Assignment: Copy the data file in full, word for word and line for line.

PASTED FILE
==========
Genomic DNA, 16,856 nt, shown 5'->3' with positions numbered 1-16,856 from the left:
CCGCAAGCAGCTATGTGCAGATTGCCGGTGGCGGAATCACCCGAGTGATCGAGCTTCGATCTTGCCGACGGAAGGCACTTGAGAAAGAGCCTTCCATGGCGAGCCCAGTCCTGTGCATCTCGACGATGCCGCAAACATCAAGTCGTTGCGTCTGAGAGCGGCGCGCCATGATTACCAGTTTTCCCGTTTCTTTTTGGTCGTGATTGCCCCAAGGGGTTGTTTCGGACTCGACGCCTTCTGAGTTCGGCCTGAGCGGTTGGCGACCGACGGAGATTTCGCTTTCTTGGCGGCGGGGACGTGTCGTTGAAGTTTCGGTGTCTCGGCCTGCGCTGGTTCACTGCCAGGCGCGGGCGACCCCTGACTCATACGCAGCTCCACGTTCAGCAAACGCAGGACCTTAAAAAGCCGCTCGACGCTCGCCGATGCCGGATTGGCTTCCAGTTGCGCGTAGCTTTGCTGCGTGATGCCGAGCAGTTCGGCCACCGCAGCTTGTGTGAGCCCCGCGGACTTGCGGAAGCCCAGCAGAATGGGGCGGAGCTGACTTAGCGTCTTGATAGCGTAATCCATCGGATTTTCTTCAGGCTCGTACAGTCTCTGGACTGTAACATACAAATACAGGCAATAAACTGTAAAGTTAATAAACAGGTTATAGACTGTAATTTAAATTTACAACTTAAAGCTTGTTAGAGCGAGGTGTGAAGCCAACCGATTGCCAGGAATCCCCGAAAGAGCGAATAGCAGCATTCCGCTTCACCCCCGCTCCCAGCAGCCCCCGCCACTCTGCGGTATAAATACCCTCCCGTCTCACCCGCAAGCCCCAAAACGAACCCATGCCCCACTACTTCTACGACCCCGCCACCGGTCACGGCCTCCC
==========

Genomic DNA, 16,856 nt, shown 5'->3' with positions numbered 1-16,856 from the left:
CCGCAAGCAGCTATGTGCAGATTGCCGGTGGCGGAATCACCCGAGTGATCGAGCTTCGATCTTGCCGACGGAAGGCACTTGAGAAAGAGCCTTCCATGGCGAGCCCAGTCCTGTGCATCTCGACGATGCCGCAAACATCAAGTCGTTGCGTCTGAGAGCGGCGCGCCATGATTACCAGTTTTCCCGTTTCTTTTTGGTCGTGATTGCCCCAAGGGGTTGTTTCGGACTCGACGCCTTCTGAGTTCGGCCTGAGCGGTTGGCGACCGACGGAGATTTCGCTTTCTTGGCGGCGGGGACGTGTCGTTGAAGTTTCGGTGTCTCGGCCTGCGCTGGTTCACTGCCAGGCGCGGGCGACCCCTGACTCATACGCAGCTCCACGTTCAGCAAACGCAGGACCTTAAAAAGCCGCTCGACGCTCGCCGATGCCGGATTGGCTTCCAGTTGCGCGTAGCTTTGCTGCGTGATGCCGAGCAGTTCGGCCACCGCAGCTTGTGTGAGCCCCGCGGACTTGCGGAAGCCCAGCAGAATGGGGCGGAGCTGACTTAGCGTCTTGATAGCGTAATCCATCGGATTTTCTTCAGGCTCGTACAGTCTCTGGACTGTAACATACAAATACAGGCAATAAACTGTAAAGTTAATAAACAGGTTATAGACTGTAATTTAAATTTACAACTTAAAGCTTGTTAGAGCGAGGTGTGAAGCCAACCGATTGCCAGGAATCCCCGAAAGAGCGAATAGCAGCATTCCGCTTCACCCCCGCTCCCAGCAGCCCCCGCCACTCTGCGGTATAAATACCCTCCCGTCTCACCCGCAAGCCCCAAAACGAACCCATGCCCCACTACTTCTACGACCCCGCCACCGGTCACGGCCTCCC